The Amazing Afterlife of Zimmerman Fees A metaphysical story and cookbook

Kimmie suprises us again, this time with a novel-length story about one Zimmerman Fees as he makes his way through his afterlife adventures. Woven into the tale are over eighty recipes by Joe Gracey (the enchilada recipe is featured in the April/May issue of Saveur Magazine) and Kimmie as well as friends and family. 140 pages long, full of wacky side-trips, intriguing characters and soulful cooking. This is a facet of Kimmie Rhodes that we have not seen before. If you like her songs, we think you will like her tales too.

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Radio Dreams The Memoirs of Joe Gracey and Kimmie Rhodes

This dual memoir invites readers into the unique and private world of platinum-selling songwriter and recording artist Kimmie Rhodes and her deceased soul mate, beloved radio personality Joe Gracey, Jr.

Weaving her own poetic prose with wry and witty words from his journals, Rhodes returns him to the conversation to tell the fascinating story of their three decades together. Riding with fellow outlaws Willie Nelson, Waylon Jennings, Cowboy Jack Clement, Emmylou Harris, and other famous—and infamous—characters, they helped make American music history before facing Gracey’s final cancer battle. Through triumph and tragedy, grief and gratitude, these pages express the extraordinary life and inspiring love they shared.

Born in 1950, Gracey had become a renegade early on. Rejecting expectations that he would follow his father and grandfather into the legal profession, he pursued his passion for radio, beginning his broadcasting career at a station in Fort Worth, Texas, while still in his teens. Dancing to the beat of the freak-redneck revolution, he later became the celebrated Pied Piper of the early Austin music scene as an award-winning disc jockey, journalist, talent coordinator for the television show Austin City Limits, and popular local crooner of country songs. Sadly, just as his star was rising on a recording career, fate dealt a cruel and ironic blow with aggressive head and neck cancer, leaving him alive but unable to speak, forever silencing the deep, rich, iconic voice of a genre that had become known internationally as progressive country.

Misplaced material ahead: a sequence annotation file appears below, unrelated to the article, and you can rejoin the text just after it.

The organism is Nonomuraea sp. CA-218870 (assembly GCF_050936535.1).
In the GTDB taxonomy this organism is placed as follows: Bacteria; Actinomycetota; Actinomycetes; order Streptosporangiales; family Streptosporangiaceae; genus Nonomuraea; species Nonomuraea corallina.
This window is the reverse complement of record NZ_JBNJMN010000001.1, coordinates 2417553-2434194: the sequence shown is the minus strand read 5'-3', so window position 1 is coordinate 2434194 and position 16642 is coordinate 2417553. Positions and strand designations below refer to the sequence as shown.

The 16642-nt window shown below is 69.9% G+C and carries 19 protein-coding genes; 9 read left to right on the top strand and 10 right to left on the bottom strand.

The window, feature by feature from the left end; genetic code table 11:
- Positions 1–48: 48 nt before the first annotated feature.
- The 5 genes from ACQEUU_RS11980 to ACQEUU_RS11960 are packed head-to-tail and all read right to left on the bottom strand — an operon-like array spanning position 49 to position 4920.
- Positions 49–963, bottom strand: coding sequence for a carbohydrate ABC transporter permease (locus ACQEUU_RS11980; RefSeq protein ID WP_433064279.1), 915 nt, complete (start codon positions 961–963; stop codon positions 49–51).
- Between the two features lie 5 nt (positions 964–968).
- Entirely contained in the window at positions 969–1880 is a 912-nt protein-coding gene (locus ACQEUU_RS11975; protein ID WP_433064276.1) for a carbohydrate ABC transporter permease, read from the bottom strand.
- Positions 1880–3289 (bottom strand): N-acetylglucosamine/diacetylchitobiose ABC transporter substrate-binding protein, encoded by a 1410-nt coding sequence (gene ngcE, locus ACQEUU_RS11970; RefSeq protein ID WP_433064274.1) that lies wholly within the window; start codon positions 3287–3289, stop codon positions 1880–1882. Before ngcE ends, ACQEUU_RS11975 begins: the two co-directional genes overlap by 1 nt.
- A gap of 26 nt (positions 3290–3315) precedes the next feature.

Rhodes was born in 1954 and raised in Lubbock, Texas, the much-romanticized windblown town that gave the world Buddy Holly. Her father, a Depression-era orphan whom a hoochie-coochie dancer adopted and who became a carnie, taught Rhodes to sing when she was six. Like a real-life version of the father-daughter duo in the film Paper Moon, he would employ her talents to distract car salesmen and their customers while he checked on bets being made in the dealership’s illegal back-office bookmaking operations. By the 1970s, she had become a street-savvy hippie chick. Enticed by Grace Slick’s “one pill makes you larger and one pill makes you small” chant, Rhodes, like Alice, fell down a rabbit hole that eventually landed her in Austin’s Electric Graceyland Studios, where Gracey had found a new way forward by positioning himself on the other side of the glass as a recording engineer, record producer, and independent label entrepreneur.

With Rhodes as his empathetic interpreter and Gracey as her “everything,” they embarked on a synchronistic adventure as lovers and muses, while successfully traversing the wilds of the music business as critically acclaimed artists and writers. Then Gracey’s cancer returned 2009, and despite heroic attempts to save his life, he passed away. Rhodes dropped down yet another rabbit hole: the long, dark tunnel of grief. Her honest and inspirational account of how she climbed out to explore a new world offers comfort and hope to others whose lives have been affected by cancer.

 

 

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